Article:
In Netherlands, euthanasia is legal and regulated by Termination of Life on Request and Assisted Suicide (Review Procedures) Act, 2002. Switzerland has an unusual position on assisted suicide: it is legally permitted and can be performed by non-physicians. However, euthanasia is illegal, the difference between assisted suicide and euthanasia being that while in the former the patient administers the legal injection himself, in the latter a doctor or some other person administers it. Belgium also legalized euthanasia in Septemeber, 2002. In France and England, the law legalizing euthanasia has been defeated by Senate and blocked respectively. In the USA, although euthanasia is illegal in all states, physician assisted dying is legal in Oregon, Washington and Montana. Noteworthy that it was the leading Airedale case [Airedale NHS Trust v. Bland (1993) ] decided by the House of Lords (UK) which weighed heavily in the minds of Supreme Court Judges while allowing PE in our country.

Welcoming the verdict in favour of conditional passive euthanasia for terminally-ill patients, Bollywood star, Hrithik Roshan, who played a paraplegic patient who also files a petition requesting euthanasia in noted Bollywood director Sanjay Leela Bansali's Guzaarish, says he can realize the pain of a patient who loses all mobility. He said that the verdict was a good beginning and with time it would become easier for the society to accept it.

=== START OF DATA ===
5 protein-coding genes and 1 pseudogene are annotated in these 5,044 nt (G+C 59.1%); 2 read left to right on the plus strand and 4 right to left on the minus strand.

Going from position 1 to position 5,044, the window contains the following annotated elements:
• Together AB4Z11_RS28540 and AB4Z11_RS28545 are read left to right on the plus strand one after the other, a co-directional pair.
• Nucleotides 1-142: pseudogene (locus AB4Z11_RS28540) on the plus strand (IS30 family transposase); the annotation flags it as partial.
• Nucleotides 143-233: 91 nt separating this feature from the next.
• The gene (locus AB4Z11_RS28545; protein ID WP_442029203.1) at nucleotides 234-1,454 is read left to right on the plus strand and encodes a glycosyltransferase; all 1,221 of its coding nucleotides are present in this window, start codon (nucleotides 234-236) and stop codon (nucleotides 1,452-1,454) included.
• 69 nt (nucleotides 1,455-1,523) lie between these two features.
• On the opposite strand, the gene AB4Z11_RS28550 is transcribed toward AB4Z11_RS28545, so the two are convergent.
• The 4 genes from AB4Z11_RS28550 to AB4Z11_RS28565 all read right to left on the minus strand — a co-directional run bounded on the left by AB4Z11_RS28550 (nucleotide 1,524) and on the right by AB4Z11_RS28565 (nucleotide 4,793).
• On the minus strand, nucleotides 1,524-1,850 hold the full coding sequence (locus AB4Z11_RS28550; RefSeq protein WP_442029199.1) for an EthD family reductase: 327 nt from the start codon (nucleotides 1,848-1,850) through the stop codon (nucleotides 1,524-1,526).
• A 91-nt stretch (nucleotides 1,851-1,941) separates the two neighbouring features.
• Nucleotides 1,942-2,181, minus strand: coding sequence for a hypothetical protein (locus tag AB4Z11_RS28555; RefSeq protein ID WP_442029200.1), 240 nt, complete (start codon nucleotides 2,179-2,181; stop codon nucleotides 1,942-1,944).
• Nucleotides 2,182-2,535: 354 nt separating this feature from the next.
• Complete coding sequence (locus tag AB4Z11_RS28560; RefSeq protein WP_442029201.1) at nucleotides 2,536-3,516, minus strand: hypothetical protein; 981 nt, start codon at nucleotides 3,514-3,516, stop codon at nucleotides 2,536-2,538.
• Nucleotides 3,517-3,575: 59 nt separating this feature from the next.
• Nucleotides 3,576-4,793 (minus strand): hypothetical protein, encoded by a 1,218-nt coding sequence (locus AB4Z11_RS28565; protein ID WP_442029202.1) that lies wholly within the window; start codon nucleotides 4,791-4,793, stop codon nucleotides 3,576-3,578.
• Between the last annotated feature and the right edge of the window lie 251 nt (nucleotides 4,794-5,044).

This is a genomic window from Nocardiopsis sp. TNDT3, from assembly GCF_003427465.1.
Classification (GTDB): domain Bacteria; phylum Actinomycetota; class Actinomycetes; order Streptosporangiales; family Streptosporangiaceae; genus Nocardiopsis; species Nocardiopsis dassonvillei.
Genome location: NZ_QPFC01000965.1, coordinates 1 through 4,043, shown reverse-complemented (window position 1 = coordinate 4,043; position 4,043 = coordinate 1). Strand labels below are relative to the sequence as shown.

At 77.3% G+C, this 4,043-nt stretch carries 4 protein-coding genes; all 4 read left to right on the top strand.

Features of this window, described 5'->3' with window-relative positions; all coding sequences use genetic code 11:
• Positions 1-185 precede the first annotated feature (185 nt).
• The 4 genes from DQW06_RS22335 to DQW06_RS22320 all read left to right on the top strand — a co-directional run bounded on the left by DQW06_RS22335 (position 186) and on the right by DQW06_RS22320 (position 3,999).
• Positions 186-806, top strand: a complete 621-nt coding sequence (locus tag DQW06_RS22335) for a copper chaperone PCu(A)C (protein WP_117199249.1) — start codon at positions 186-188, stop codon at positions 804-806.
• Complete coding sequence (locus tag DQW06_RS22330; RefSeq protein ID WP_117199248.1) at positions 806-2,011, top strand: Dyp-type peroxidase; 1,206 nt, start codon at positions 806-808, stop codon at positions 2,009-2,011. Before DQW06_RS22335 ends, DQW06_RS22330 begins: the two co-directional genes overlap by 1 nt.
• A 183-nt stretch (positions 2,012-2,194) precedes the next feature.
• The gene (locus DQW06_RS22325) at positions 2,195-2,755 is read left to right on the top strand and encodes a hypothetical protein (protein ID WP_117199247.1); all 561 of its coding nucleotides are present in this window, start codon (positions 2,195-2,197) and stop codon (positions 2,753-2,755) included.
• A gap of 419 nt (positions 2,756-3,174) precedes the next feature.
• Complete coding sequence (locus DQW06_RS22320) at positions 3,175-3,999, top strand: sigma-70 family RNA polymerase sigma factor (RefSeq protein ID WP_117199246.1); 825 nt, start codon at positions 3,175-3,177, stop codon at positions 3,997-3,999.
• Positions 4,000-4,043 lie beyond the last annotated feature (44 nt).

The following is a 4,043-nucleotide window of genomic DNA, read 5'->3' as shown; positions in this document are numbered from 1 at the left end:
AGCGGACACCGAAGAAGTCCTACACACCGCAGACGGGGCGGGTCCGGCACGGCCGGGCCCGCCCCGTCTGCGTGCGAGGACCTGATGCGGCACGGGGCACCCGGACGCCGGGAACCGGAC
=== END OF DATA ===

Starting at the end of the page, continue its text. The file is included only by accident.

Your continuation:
Reacting on the subject, Union Law Minister M. Veerappa Moily said that the government is examining whether a fresh legislation is required to permit passive euthanasia." "There is no question of concurring or not with the judgement. In fact, they (Supreme Court) are right that without a law you cannot resort to this kind of a decision with a judicial order. Therefore, there is a need for a serious debate regarding the matter. It has to be examined, it has to be debated upon," he said. Moily said that there were a lot of humanitarian points to be looked into and such petitions cannot be used as 'an instrument' to kill somebody.

It must be recalled that the 17 th Law Commission of India then headed by Justice M Jagannadha Rao in its 196 th Report submitted in April, 2006 titled "Medical Treatment to Terminally Ill-patients (Protection of Patients and Medical Practitioners)" had also supported the concept of PE . Among other recommendations, this report also recommended a draft legislation on the subject.

During the course of judgment in Aruna's case, the learned judges also commented that time has come when Section 309 of Indian Penal Code (IPC) should be deleted as it has become anachronistic. Therefore, they recommended to Parliament to consider the feasibility of its deletion.